Celebrating Canada’s 150th

From new scholarships and initiatives, to cultural celebrations, anniversaries and on-campus discussions with former prime ministers, the University of Saskatchewan is ready to celebrate Canada’s 150th anniversary of confederation this year.

By HenryTye Glazebrook

The U of S will hold an array of events highlighting three key university themes—diversity, connectivity and sustainability—as part of the nation-wide Canada 150 festivities.

“Canada 150 is about ideas, dialogue and celebration, as well as looking back at our legacy and looking ahead to the Canada we’re creating for 2067,” said Karen Chad, vice-president of research and the executive sponsor of the U of S Canada 150 Project. “This initiative is focused on celebrating the many ways that our faculty, students, staff and alumni have contributed to Canada throughout our 110-year (university) history and continue to shape the country and change the world.”

In addition to the events planned as part of the celebrations, a number of new scholarships have been created. There are 25 scholarships valued at $3,000 each for U of S students studying abroad in 2017-18 (13 graduate and 12 undergraduate) and three scholarships valued at $5,000 each for

inbound international undergraduate students studying at overseas Canadian curriculum high schools who are applying to arts and science, Edwards or engineering. A one-year international graduate student fellowship has also been established, to act as an ambassador for the university’s study abroad initiatives to encourage international study.

Patti McDougall, vice-provost of teaching and learning, said these scholarship opportunities are another example of U of S efforts to foster global citizens.

“We’re showcasing Canada, both in terms of those who are coming here to study and our own Canadian students who are going abroad,” McDougall said. “When somebody comes from a different country to study with us, they’re helping to internationalize our learning environment. When we’re able to send one of our students to study abroad, when they return we are also internationalizing our environment. In some ways, we’re providing these students once-in-a-lifetime opportunities for personal growth.”

Special events include a visit this fall by former Canadian Prime Minister Jean Chretien—co-ordinated by U of S Chancellor Roy Romanow—to take part in a public discussion on Canada’s future and a panel session on the future of health care.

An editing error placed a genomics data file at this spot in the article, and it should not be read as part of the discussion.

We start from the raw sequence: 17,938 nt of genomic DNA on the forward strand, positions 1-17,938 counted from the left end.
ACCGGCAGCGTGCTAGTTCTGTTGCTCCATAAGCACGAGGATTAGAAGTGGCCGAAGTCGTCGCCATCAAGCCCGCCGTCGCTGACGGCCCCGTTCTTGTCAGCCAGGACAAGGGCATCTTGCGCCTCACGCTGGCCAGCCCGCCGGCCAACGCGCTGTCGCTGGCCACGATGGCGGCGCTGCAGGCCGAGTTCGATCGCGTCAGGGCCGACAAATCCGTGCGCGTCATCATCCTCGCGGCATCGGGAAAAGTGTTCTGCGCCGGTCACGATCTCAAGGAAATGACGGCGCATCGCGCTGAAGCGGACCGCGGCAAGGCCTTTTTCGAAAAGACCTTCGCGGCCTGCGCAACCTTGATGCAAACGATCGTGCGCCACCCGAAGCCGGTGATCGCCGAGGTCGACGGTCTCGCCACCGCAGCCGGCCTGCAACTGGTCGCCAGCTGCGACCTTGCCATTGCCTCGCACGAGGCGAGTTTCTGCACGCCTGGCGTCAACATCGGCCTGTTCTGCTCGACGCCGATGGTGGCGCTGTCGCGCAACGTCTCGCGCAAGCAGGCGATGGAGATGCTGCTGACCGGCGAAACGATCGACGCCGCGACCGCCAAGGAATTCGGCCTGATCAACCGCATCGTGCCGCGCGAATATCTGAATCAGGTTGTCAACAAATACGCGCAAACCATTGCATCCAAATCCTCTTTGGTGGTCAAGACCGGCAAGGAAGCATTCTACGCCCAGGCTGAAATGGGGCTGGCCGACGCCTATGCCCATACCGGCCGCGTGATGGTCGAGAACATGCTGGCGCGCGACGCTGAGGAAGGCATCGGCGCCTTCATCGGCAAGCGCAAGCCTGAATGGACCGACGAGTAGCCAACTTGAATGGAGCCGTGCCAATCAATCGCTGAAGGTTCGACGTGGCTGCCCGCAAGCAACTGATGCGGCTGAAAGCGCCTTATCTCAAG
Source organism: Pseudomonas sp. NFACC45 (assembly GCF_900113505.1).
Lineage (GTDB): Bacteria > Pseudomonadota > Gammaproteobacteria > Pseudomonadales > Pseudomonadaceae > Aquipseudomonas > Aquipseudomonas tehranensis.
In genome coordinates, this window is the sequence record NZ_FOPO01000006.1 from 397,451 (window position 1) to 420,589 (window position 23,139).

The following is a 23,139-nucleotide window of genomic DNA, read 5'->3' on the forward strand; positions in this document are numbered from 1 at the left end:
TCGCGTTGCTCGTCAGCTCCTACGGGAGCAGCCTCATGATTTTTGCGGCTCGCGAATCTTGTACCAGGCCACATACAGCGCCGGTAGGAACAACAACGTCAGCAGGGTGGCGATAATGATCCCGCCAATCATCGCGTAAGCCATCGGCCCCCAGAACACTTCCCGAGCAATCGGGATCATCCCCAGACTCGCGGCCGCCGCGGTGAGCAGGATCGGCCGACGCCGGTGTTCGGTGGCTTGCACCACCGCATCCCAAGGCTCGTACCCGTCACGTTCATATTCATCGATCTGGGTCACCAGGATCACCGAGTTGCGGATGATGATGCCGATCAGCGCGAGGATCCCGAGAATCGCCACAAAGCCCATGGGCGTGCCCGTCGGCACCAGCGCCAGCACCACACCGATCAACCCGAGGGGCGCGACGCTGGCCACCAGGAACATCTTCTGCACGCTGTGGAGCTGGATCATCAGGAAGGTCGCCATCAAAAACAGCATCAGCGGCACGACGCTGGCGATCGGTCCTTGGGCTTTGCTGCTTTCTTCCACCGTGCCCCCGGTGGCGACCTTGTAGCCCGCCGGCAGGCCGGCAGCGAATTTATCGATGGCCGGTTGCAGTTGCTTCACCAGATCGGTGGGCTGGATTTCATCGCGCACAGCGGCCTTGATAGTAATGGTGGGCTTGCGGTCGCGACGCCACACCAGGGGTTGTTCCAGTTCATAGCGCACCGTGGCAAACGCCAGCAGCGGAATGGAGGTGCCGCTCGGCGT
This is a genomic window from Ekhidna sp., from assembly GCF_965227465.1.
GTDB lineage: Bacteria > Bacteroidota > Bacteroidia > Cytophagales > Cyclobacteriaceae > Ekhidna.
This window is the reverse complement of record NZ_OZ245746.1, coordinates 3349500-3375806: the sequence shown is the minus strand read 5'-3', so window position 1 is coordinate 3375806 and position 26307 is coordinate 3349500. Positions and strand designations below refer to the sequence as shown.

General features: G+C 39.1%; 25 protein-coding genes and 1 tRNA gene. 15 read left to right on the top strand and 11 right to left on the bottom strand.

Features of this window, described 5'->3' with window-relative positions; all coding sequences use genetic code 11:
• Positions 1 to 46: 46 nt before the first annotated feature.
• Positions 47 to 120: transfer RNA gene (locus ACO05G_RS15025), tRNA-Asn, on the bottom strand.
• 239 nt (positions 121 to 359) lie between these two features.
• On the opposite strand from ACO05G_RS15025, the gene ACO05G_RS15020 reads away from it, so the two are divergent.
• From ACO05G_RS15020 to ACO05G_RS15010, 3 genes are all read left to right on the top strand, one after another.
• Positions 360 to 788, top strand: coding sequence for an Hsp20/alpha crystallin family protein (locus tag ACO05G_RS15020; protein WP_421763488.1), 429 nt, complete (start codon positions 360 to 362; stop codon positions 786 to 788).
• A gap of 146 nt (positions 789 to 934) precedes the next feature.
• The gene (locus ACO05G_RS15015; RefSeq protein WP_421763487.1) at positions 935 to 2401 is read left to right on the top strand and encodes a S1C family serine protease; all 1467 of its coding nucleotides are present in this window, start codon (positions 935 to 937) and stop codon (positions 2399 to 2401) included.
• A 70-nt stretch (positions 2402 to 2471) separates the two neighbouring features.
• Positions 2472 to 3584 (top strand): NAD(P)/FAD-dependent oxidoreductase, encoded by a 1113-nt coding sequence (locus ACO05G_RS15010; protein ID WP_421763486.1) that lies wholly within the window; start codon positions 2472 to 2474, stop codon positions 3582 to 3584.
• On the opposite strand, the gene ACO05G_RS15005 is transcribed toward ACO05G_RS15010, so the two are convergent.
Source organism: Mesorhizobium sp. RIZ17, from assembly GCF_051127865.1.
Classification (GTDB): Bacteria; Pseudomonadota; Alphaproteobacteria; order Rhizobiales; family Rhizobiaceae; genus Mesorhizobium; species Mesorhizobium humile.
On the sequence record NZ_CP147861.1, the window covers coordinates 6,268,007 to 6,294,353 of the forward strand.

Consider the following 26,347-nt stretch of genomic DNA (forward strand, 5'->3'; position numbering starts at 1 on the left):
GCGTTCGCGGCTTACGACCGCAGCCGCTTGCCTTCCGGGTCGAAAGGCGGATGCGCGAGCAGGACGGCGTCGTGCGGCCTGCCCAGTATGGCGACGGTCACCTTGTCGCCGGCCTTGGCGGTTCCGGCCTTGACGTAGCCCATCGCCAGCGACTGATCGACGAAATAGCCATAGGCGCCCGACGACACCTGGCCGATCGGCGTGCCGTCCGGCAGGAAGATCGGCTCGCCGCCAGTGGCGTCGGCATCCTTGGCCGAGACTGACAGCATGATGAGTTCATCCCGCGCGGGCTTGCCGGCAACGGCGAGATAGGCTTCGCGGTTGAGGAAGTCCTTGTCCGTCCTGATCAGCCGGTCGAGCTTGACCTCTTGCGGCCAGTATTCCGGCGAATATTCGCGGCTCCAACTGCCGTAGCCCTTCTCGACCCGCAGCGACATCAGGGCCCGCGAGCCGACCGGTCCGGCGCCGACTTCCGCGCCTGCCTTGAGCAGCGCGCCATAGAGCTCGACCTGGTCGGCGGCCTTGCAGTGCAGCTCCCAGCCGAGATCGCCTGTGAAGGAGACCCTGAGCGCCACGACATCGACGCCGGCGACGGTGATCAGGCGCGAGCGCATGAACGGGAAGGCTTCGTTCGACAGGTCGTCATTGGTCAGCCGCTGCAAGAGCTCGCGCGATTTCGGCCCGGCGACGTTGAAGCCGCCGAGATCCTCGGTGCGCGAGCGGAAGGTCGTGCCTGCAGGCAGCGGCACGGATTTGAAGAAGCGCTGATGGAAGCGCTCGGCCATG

The U of S has also partnered with Indspire, an Indigenous-led charity that seeks long-term growth in Aboriginal education, to bring its Cross Canada Youth Laureate Tour to campus on May 30. The event will feature a panel discussion in which local Indspire Awards laureates will engage in dialogue with students, educators, parents and the community about the importance of education.

Chad said a goal of the U of S Canada 150 celebrations is to give the university community an opportunity to reflect on the country in which they live and to consider what they want the future to bring for the nation and the university.

“We’re asking our community to ask themselves, ‘What kind of Canada do you want to see in 50 years?’” she said.

Here is a quick look at some of the other campus events to celebrate Canada 150 (visit canada150.usask.ca for the complete list):

  • Multiple major anniversary celebrations, including the university’s 110th anniversary, the 100th anniversary of the U of S Alumni Association, and the 10th anniversaries of the School of Environment and Sustainability, the Johnson-Shoyama Graduate School of Public Policy, and the School of Public Health.
  • Supporting student artistic work: A three-movement work entitled Scenes of Plains Peoples has been commissioned for performance by the Greystone Singers and the U of S jazz and wind orchestras. The pieces were composed by U of S music graduate Paul Suchan.
  • A new category—Making a Difference Video Competition—was added to the Images of Research competition, offering people a chance to tell in 60 seconds the story of their research and how it benefits the country.
  • Nominations are being accepted for deserving faculty, staff, students and alumni for the Canada 150 Citizen campaign, as the U of S recognizes members of our community who are helping make Canada a more diverse, inclusive and environmentally sustainable country."
  • A collection of 150 photographs highlighting university history have been selected by university archivist Patrick Hayes and showcased on the U of S Canada 150 website.
  • A sponsored essay contest for high school students in partnership with the Saskatoon StarPhoenix that will be judged by novelist Yann Martel.